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            october 22, 2019

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GTC to handle the largest container vessels in the world


Global Container Terminals (GCT) has unveiled plans for a multi-million dollar development of a 70-acre container terminal on the Bayonne, New Jersey, which stands to be the most advanced in the port when it opens in 2014, the Shipping Gazette informs. 
With 50 feet alongside, GTC will be able to handle the largest container vessels in the world and will have total capacity to move 1.7 million TEU per year, making it one of the most efficient port terminals in the country based on throughput density per acre.
"The new Global development project, in addition to the many improvements currently underway, clearly demonstrates a long-term commitment from the Port Authority of New York and New Jersey (PANYNJ) to protect the port's pre-eminent position as a critical US gateway for global commerce," said James Devine, president and CEO, Global Container Terminals USA.
"Our expanded Global terminal facility will come on line precisely in time to help meet the demands of larger vessels transiting the Suez Canal and new wider Panama Canal," said Mr. Devine. "Since the earliest days of this country, the bi-state port has been the engine that drives the region. We plan to be a very important piston in that engine going into the future."
The Port Authority acquired the land for the project adjoining Global's existing facility in 2007, ensuring that scarce waterfront property would be used for waterfront business. A new shared gate configuration on the Port Jersey peninsula for both the existing Global facility and the new expansion area will increase trucking efficiency while mitigating potential environmental impact. The new gate facilities at Global terminal will be expanded to 29 lanes from 16 lanes.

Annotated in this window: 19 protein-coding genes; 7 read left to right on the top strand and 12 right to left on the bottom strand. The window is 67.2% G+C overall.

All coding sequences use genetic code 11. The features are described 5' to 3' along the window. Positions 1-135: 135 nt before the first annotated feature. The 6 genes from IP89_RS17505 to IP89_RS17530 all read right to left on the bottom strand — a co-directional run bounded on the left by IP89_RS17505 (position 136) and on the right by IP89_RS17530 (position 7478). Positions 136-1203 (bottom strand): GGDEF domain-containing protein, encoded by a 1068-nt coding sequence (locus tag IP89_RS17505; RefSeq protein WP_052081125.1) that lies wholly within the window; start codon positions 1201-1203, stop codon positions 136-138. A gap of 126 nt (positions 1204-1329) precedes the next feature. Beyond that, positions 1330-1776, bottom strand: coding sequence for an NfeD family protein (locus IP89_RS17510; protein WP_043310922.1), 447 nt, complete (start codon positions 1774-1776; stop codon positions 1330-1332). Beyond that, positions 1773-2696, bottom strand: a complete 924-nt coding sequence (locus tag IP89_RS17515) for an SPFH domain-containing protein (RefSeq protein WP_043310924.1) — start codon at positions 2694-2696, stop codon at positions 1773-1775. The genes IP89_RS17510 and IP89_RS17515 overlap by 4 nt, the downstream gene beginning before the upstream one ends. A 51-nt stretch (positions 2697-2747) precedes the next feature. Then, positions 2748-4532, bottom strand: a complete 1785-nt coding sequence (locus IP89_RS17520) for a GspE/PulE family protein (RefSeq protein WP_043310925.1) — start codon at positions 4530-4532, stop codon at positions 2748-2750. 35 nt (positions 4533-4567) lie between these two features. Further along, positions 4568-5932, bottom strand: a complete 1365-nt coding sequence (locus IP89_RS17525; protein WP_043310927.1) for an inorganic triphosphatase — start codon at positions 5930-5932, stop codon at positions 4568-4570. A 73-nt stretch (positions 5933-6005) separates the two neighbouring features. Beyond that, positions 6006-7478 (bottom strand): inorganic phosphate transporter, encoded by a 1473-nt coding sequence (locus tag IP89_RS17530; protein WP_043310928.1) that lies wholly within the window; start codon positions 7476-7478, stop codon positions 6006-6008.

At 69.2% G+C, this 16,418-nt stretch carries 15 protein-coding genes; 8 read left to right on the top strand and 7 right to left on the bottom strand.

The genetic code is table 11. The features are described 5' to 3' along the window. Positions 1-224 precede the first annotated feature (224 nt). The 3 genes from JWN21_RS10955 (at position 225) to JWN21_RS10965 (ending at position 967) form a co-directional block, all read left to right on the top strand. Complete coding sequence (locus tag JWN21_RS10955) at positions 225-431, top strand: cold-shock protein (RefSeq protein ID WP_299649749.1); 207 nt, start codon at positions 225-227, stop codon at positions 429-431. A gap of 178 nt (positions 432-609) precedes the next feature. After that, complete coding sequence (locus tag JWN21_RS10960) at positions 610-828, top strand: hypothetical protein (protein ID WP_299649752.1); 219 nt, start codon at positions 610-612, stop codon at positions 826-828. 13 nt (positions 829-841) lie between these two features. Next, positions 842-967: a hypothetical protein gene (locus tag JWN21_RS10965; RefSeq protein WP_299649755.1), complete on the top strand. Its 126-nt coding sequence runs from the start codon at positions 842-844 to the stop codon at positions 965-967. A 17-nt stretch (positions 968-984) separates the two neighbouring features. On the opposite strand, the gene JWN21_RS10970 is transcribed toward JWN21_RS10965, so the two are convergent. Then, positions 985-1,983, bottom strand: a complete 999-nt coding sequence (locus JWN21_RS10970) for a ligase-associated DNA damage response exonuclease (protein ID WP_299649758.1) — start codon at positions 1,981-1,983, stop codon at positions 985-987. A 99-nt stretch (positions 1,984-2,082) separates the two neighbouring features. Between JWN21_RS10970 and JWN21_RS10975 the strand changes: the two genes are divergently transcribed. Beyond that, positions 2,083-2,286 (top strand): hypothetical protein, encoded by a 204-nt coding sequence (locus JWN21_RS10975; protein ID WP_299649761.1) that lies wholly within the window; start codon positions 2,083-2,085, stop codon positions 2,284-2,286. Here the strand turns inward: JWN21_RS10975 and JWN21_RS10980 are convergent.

In addition, GCT will offer intermodal rail connections via the adjacent redeveloped Greenville rail transfer facility. Massive rail-mounted gantry cranes (RMGs) will sort the container stacks to optimise productivity linking quayside crane operations with land-side connections to truck and rail transportation. Ten container stacks will be serviced by 20 new RMGs. Each container stack is capable of storing 1,665 TEU, including plugs for refrigerated equipment.
The terminal development project is expected to create construction-related jobs over the next three years. It will generate new high-technology longshoremen positions and contribute significantly to the more than US$6.4 billion in additional personal and business income the port is expected to generate from capital investments through 2017.
"We anticipate adding more advanced job opportunities as we improve the competitiveness and throughput of the port," said Mr Devine. "We will provide the training as well as the job opportunities for ILA workers to transition into the next generation of container handling. At Global and at New York Container Terminal in Staten Island, we want to continue building a vibrant working waterfront in the Port of New York and New Jersey."

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